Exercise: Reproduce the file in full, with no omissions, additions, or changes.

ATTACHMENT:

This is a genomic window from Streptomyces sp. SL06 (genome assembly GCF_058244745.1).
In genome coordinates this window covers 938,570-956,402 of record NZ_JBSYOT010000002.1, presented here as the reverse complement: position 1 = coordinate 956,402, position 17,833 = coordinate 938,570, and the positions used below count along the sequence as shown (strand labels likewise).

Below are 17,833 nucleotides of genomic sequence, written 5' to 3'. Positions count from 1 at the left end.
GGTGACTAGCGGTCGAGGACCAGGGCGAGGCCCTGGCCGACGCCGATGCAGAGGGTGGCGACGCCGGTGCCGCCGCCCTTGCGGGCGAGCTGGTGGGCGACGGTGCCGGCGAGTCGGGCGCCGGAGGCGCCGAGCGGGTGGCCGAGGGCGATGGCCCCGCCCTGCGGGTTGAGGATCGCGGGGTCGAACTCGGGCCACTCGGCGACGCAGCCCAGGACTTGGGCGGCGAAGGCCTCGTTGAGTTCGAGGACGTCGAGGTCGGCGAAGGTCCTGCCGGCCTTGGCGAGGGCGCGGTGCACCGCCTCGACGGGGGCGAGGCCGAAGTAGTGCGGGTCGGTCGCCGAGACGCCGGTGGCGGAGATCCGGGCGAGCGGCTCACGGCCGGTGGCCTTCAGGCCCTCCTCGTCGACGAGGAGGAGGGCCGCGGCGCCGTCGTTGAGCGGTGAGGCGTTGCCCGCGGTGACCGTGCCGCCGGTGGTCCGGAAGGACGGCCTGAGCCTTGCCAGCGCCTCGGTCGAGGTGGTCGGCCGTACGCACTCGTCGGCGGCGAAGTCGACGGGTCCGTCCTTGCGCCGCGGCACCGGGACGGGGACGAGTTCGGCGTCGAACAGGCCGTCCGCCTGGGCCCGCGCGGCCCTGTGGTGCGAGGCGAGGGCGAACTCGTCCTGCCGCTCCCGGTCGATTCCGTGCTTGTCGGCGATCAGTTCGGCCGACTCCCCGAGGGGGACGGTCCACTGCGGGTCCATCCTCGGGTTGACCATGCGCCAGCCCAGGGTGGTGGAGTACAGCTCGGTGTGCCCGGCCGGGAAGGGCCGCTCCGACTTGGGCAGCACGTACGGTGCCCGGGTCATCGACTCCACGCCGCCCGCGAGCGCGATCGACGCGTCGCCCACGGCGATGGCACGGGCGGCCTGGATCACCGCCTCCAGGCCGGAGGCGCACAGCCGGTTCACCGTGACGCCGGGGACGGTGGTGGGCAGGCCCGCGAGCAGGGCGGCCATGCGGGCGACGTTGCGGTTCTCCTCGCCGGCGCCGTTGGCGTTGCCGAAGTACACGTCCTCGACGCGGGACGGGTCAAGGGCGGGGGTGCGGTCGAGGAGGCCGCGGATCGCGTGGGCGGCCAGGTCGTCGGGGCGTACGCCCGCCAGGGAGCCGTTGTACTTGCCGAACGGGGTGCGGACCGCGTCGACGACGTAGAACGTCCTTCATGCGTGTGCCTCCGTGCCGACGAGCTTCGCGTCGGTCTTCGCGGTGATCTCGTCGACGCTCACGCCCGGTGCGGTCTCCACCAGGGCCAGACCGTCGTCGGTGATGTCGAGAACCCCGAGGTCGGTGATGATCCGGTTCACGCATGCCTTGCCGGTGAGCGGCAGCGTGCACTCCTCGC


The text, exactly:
This is a genomic window from Streptomyces sp. SL06 (genome assembly GCF_058244745.1).
In genome coordinates this window covers 938,570-956,402 of record NZ_JBSYOT010000002.1, presented here as the reverse complement: position 1 = coordinate 956,402, position 17,833 = coordinate 938,570, and the positions used below count along the sequence as shown (strand labels likewise).

Below are 17,833 nucleotides of genomic sequence, written 5' to 3'. Positions count from 1 at the left end.
GGTGACTAGCGGTCGAGGACCAGGGCGAGGCCCTGGCCGACGCCGATGCAGAGGGTGGCGACGCCGGTGCCGCCGCCCTTGCGGGCGAGCTGGTGGGCGACGGTGCCGGCGAGTCGGGCGCCGGAGGCGCCGAGCGGGTGGCCGAGGGCGATGGCCCCGCCCTGCGGGTTGAGGATCGCGGGGTCGAACTCGGGCCACTCGGCGACGCAGCCCAGGACTTGGGCGGCGAAGGCCTCGTTGAGTTCGAGGACGTCGAGGTCGGCGAAGGTCCTGCCGGCCTTGGCGAGGGCGCGGTGCACCGCCTCGACGGGGGCGAGGCCGAAGTAGTGCGGGTCGGTCGCCGAGACGCCGGTGGCGGAGATCCGGGCGAGCGGCTCACGGCCGGTGGCCTTCAGGCCCTCCTCGTCGACGAGGAGGAGGGCCGCGGCGCCGTCGTTGAGCGGTGAGGCGTTGCCCGCGGTGACCGTGCCGCCGGTGGTCCGGAAGGACGGCCTGAGCCTTGCCAGCGCCTCGGTCGAGGTGGTCGGCCGTACGCACTCGTCGGCGGCGAAGTCGACGGGTCCGTCCTTGCGCCGCGGCACCGGGACGGGGACGAGTTCGGCGTCGAACAGGCCGTCCGCCTGGGCCCGCGCGGCCCTGTGGTGCGAGGCGAGGGCGAACTCGTCCTGCCGCTCCCGGTCGATTCCGTGCTTGTCGGCGATCAGTTCGGCCGACTCCCCGAGGGGGACGGTCCACTGCGGGTCCATCCTCGGGTTGACCATGCGCCAGCCCAGGGTGGTGGAGTACAGCTCGGTGTGCCCGGCCGGGAAGGGCCGCTCCGACTTGGGCAGCACGTACGGTGCCCGGGTCATCGACTCCACGCCGCCCGCGAGCGCGATCGACGCGTCGCCCACGGCGATGGCACGGGCGGCCTGGATCACCGCCTCCAGGCCGGAGGCGCACAGCCGGTTCACCGTGACGCCGGGGACGGTGGTGGGCAGGCCCGCGAGCAGGGCGGCCATGCGGGCGACGTTGCGGTTCTCCTCGCCGGCGCCGTTGGCGTTGCCGAAGTACACGTCCTCGACGCGGGACGGGTCAAGGGCGGGGGTGCGGTCGAGGAGGCCGCGGATCGCGTGGGCGGCCAGGTCGTCGGGGCGTACGCCCGCCAGGGAGCCGTTGTACTTGCCGAACGGGGTGCGGACCGCGTCGACGACGTAGAACGTCCTTCATGCGTGTGCCTCCGTGCCGACGAGCTTCGCGTCGGTCTTCGCGGTGATCTCGTCGACGCTCACGCCCGGTGCGGTCTCCACCAGGGCCAGACCGTCGTCGGTGATGTCGAGAACCCCGAGGTCGGTGATGATCCGGTTCACGCATGCCTTGCCGGTGAGCGGCAGCGTGCACTCCTCGC